The effect of cattle slurry in combination with nitrate and the nitrification inhibitor dicyandiamide on in situ nitrous oxide and dinitrogen emissions
- 1Agri-Food and Biosciences Institute, Newforge Lane, Belfast, BT9 5PX, Northern Ireland, UK
- 2School of Biology and Environmental Science, University College Dublin, Dublin 4, Ireland
- 3Department of Plant Ecology, Justus-Liebig University Giessen, Heinrich-Buff-Ring 26, 35392 Giessen, Germany
- 4Teagasc, Johnstown Castle Environmental Research Centre, Co. Wexford, Ireland
- 5Department of Agrosystems, Swedish University of Agricultural Sciences, P.O. Box 104,23053, Alnarp, Sweden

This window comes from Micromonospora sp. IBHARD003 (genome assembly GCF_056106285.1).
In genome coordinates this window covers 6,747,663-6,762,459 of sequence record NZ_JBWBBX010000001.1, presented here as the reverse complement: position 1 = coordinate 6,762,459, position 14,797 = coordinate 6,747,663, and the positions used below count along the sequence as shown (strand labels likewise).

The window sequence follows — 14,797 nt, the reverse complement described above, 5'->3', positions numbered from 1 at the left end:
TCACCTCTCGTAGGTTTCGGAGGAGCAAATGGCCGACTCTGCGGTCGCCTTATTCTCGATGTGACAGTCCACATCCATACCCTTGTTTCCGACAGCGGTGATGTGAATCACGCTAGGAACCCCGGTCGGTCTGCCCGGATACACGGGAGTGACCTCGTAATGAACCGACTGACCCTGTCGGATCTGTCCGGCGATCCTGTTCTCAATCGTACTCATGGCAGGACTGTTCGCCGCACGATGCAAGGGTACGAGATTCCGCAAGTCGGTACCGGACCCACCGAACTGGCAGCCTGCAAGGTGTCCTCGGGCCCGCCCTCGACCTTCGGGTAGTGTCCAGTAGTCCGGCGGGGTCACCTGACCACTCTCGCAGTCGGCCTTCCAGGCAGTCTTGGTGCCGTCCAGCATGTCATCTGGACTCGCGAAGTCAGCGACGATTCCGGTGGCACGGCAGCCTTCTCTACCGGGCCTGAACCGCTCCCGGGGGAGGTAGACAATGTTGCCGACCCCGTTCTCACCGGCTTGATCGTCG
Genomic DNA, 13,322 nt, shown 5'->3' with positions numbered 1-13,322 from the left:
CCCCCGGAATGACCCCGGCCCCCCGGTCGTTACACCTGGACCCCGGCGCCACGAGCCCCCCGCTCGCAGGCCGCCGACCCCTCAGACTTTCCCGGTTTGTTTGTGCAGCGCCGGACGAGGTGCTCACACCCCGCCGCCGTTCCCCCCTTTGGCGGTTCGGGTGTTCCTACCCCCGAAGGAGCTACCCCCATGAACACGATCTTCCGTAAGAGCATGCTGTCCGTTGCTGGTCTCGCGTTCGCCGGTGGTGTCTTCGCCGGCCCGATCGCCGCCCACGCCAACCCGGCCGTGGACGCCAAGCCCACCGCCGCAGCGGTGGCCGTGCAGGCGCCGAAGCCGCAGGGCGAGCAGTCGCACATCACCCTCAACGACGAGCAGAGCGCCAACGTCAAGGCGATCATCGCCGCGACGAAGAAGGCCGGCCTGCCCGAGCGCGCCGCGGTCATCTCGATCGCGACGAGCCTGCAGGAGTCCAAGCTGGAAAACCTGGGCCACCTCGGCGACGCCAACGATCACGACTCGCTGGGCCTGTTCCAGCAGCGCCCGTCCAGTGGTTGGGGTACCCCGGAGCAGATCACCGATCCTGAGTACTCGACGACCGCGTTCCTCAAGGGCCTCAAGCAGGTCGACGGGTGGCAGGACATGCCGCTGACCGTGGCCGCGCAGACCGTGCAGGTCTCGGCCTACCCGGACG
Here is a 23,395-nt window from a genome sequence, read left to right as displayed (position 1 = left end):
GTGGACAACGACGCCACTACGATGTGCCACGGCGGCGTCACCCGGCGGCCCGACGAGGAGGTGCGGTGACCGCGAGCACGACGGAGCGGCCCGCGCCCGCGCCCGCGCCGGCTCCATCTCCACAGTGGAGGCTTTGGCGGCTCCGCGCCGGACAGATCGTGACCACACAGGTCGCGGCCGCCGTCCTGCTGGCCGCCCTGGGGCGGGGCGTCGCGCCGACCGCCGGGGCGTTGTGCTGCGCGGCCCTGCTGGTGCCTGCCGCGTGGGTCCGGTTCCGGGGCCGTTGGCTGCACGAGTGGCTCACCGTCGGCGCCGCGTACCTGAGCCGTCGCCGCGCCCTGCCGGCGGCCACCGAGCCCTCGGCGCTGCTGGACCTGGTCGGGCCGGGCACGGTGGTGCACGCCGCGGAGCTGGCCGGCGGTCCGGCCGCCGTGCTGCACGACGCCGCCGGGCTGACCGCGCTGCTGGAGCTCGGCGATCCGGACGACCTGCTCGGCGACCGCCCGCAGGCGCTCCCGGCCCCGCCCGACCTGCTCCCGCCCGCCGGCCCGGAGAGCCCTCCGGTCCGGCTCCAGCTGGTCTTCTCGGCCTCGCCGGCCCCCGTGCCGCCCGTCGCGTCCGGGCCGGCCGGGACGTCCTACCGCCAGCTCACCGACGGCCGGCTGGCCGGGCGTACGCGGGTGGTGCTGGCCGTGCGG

Abstract. A field study was conducted to determine the effect of the nitrification inhibitor dicyandiamide (DCD) on N2O and N2 emissions after cattle slurry (CS) application in the presence of nitrate (NO3) fertiliser on seven different occasions (between March 2009 and March 2011). N2O emissions from CS in the presence of NO3 fertiliser were very high (0.4–8.7% of applied N) over a 20-day period, under mild moist conditions. Emissions were significantly larger from the CS treatment compared to an NH4+-N source, supplying the same rate of N as in the slurry. This study supports the view that organic fertilisers should not be applied at the same time as nitrate-based fertilisers, as significant increases in N2O emissions occur. The average N2O mole fraction (N2O/(N2O + N2)) over all seven application dates was 0.34 for CSNO3 compared to 0.24 for the NH4ClNO3 treatment, indicating the dominance of N2 emissions. The rate of nitrification in CSNO3 was slower than in NH4ClNO3, and DCD was found to be an effective nitrification inhibitor in both treatments. However, as N2O emissions were found to be predominantly associated with the NO3 pool, the effect of DCD in lowering N2O emissions is limited in the presence of a NO3 fertiliser. To obtain the maximum cost-benefit of DCD in lowering N2O emissions, under mild moist conditions, it should not be applied to a nitrate containing fertiliser (e.g. ammonium nitrate or calcium ammonium nitrate), and therefore the application of DCD should be restricted to ammonium-based organic or synthetic fertilisers.